|Publication number||US7408506 B2|
|Application number||US 10/993,753|
|Publication date||Aug 5, 2008|
|Filing date||Nov 19, 2004|
|Priority date||Nov 19, 2004|
|Also published as||US20060119508|
|Publication number||10993753, 993753, US 7408506 B2, US 7408506B2, US-B2-7408506, US7408506 B2, US7408506B2|
|Inventors||John David Miller|
|Original Assignee||Intel Corporation|
|Export Citation||BiBTeX, EndNote, RefMan|
|Patent Citations (19), Referenced by (44), Classifications (17), Legal Events (3)|
|External Links: USPTO, USPTO Assignment, Espacenet|
1. Field of the Invention
Embodiments of the present invention are generally related to the field of location aware computing. More particularly, embodiments of the present invention are related to the conservation of power on a mobile device through motion awareness.
Many mobile device capabilities require the device to know where it is located. Two such capabilities include always best-connected computing and location-aware computing. In the case of always best-connected computing, one common practice for keeping a device online as it roams is to scan the air for received RF (radio frequency) signals and then use the resultant information to determine which cell towers, Wi-Fi (Wireless Fidelity) access points, or Bluetooth devices are nearby in order to make connection decisions. Location-aware computing may also use RF signal information or received Global Positioning System (GPS) satellite data to compute and track the device's current location. Both of these capabilities consume precious battery power.
Currently, motion models may be used with always best-connected computing and location-aware computing activities to combat the power drain problem on the mobile device. Motion models often throttle back the always best-connected and location-aware computing activities when the mobile device is determined to be moving slowly or not moving at all and then ramp them back up when the motion model believes that the mobile device is moving again. However, with no other inputs besides the information from the always best-connected and location-aware computing activities to determine when the mobile device is moving again, the motion model is little more than a feedback loop with a negative implication of reducing its accuracy whenever it reduces power consumption. Since scanning and GPS tracking are essentially polling activities, power savings are accomplished by lowering the measurement duty cycle, i.e., scanning less frequently. At lower power states, a lag between actual motion and detection of that motion during the next duty cycle is introduced, thereby artificially establishing a floor for power savings below which this imprecision becomes unacceptable.
Thus, what is needed is a method and apparatus for conserving power on a mobile device through motion awareness that eliminates scan-polling or GPS tracking when the mobile device is stationary. What is also needed is a method and apparatus for incorporating another input to the motion model that determines whether the mobile device is stationary or moving independent of the information from the always best-connected and location-aware computing activities.
The accompanying drawings, which are incorporated herein and form part of the specification, illustrate embodiments of the present invention and, together with the description, further serve to explain the principles of the invention and to enable a person skilled in the pertinent art(s) to make and use the invention. In the drawings, like reference numbers generally indicate identical, functionally similar, and/or structurally similar elements. The drawing in which an element first appears is indicated by the leftmost digit(s) in the corresponding reference number.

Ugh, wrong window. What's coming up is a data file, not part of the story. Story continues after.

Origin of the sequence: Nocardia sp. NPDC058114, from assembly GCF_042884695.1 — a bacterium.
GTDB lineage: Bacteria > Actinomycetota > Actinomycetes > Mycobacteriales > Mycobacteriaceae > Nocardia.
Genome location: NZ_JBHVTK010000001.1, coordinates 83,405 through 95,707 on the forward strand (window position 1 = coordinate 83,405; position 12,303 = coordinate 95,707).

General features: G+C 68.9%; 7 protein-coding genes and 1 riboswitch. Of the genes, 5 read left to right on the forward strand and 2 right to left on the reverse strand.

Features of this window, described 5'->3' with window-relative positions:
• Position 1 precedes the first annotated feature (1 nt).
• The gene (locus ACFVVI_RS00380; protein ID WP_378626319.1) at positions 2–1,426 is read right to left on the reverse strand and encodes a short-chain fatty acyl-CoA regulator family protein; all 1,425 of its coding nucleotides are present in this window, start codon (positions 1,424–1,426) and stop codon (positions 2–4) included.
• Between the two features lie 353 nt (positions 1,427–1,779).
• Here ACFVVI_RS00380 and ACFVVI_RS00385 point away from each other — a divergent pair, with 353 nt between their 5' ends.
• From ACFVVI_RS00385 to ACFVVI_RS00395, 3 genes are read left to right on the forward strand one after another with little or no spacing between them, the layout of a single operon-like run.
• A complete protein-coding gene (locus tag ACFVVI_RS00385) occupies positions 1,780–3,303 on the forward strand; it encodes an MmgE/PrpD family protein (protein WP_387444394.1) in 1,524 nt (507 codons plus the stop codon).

While the present invention is described herein with reference to illustrative embodiments for particular applications, it should be understood that the invention is not limited thereto. Those skilled in the relevant art(s) with access to the teachings provided herein will recognize additional modifications, applications, and embodiments within the scope thereof and additional fields in which embodiments of the present invention would be of significant utility.
Reference in the specification to “one embodiment”, “an embodiment” or “another embodiment” of the present invention means that a particular feature, structure or characteristic described in connection with the embodiment is included in at least one embodiment of the present invention. Thus, the appearance of the phrases “in one embodiment” and “in an embodiment” appearing in various places throughout the specification are not necessarily all referring to the same embodiment.
Embodiments of the present invention are directed to a method and apparatus for reducing power consumption in a mobile device by detecting when the mobile device is in motion as well as when the mobile device is not in motion. This information may then be used to throttle activities that need not run (or run less often) when the mobile device is not in motion. This is accomplished by adding an accelerometer as an input to the motion model. With the accelerometer, the need for scan-polling or GPS tracking to determine if a mobile device has moved is eliminated. The incorporation of the accelerometer makes detecting new motion event driven.
Wi-Fi receiver 102 may be used to scan the air for received RF signals and then use the resultant information to determine which Wi-Fi access points are nearby in order to make a connection. Upon determining the information regarding the Wi-Fi access points, Wi-Fi receiver 102 sends signal strength data of the Wi-Fi access points to motion model 108 while Wi-Fi receiver 102 is in the scanning mode.
GPS receiver 104 may be used to scan the air for received GPS satellite data to compute and track the mobile device's current location. Upon determining the mobile device's current location, GPS receiver 104 sends position and velocity data to motion model 108 while GPS receiver 104 is in the scanning mode.
Cellular receiver 106 may be used to scan the air for received RF signals and then use the resultant information to determine which cell towers are nearby in order to make a connection with the closest cell tower. While determining which cell tower to connect with, cellular receiver 106 sends signal strength data received from the cell towers to motion model 108 while cellular receiver 106 is in the scanning mode.